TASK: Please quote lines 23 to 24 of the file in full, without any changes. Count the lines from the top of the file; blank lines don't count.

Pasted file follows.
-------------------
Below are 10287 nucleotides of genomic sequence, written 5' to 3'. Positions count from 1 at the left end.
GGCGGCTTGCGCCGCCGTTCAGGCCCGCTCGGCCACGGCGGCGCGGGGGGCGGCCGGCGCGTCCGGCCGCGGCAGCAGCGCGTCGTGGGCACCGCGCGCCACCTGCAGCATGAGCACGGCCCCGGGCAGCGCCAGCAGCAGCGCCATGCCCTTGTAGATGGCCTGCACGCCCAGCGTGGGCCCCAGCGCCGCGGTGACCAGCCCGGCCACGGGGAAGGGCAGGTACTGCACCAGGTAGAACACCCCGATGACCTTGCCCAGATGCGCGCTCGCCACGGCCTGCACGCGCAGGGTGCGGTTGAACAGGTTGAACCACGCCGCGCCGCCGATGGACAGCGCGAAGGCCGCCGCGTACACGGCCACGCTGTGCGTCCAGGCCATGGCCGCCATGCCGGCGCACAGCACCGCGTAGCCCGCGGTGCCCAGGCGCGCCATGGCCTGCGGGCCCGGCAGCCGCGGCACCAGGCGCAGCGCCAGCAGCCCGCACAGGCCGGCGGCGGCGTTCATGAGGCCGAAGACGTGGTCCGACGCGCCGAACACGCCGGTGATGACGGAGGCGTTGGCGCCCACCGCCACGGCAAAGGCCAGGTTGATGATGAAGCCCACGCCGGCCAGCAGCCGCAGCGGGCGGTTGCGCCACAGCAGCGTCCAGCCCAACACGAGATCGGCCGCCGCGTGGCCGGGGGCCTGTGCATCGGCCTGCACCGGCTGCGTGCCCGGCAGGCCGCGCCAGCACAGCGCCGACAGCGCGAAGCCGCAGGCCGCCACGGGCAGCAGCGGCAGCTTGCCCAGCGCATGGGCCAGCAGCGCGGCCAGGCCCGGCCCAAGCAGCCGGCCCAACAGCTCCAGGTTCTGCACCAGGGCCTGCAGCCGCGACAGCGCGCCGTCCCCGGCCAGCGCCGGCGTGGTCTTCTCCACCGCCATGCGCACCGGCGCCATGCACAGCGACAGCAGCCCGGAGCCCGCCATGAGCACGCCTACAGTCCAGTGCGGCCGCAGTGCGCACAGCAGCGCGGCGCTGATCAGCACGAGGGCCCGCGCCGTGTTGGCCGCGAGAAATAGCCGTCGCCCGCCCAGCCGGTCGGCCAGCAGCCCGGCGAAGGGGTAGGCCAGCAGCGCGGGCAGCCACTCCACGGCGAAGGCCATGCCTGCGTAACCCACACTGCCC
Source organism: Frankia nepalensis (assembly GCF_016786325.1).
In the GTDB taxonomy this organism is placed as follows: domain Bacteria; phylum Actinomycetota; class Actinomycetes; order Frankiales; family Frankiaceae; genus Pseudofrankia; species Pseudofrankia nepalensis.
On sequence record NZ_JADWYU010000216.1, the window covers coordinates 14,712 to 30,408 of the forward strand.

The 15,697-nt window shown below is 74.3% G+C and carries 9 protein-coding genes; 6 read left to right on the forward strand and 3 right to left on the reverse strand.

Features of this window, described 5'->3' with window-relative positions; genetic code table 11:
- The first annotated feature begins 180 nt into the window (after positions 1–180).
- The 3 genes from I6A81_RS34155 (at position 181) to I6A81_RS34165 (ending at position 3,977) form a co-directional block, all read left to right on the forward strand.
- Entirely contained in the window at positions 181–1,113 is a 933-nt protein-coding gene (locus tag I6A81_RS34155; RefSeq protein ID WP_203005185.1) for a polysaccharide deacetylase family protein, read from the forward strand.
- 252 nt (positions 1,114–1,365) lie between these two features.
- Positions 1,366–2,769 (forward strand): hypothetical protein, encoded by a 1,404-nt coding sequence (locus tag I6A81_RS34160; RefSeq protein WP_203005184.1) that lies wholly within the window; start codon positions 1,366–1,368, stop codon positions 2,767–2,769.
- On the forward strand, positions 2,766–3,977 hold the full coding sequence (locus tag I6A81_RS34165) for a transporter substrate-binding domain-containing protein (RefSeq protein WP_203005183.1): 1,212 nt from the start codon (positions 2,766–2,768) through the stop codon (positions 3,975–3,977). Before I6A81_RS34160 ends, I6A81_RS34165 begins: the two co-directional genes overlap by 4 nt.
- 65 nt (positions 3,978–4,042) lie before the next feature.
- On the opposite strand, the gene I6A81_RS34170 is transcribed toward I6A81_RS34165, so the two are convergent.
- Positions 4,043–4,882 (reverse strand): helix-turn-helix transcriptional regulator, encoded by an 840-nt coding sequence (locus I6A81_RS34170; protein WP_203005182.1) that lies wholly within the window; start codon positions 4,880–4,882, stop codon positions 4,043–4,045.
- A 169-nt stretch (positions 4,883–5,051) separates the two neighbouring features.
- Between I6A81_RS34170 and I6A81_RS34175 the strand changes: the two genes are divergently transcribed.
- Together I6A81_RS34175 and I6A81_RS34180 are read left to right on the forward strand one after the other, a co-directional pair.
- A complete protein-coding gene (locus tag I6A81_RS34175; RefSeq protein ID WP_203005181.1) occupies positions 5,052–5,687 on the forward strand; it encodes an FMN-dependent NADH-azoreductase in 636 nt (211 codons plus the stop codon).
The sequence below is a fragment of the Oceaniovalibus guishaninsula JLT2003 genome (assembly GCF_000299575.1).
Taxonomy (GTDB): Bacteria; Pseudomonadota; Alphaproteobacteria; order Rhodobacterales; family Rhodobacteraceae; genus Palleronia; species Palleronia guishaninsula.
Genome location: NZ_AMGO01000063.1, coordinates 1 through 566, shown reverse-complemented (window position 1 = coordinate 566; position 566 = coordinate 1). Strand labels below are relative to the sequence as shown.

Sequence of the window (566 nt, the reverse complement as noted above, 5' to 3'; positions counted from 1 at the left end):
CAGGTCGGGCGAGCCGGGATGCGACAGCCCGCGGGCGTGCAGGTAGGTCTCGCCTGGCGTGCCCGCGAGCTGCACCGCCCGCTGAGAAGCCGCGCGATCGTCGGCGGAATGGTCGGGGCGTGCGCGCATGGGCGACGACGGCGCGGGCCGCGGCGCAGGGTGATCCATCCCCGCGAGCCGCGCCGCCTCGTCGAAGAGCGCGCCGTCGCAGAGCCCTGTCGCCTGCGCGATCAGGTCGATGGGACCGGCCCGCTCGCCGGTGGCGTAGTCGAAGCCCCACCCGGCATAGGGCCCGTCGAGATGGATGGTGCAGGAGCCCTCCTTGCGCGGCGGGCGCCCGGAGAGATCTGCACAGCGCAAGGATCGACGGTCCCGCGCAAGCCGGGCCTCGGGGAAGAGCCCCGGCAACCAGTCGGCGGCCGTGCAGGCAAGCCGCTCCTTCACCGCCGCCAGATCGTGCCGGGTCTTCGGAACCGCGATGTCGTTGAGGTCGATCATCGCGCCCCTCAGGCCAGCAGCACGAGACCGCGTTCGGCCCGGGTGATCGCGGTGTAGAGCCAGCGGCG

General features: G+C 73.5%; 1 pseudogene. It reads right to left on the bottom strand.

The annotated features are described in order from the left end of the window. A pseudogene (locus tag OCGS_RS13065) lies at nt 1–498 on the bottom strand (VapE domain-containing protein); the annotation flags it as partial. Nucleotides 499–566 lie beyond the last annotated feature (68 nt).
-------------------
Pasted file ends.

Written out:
Genome location: NZ_AMGO01000063.1, coordinates 1 through 566, shown reverse-complemented (window position 1 = coordinate 566; position 566 = coordinate 1). Strand labels below are relative to the sequence as shown.

Sequence of the window (566 nt, the reverse complement as noted above, 5' to 3'; positions counted from 1 at the left end):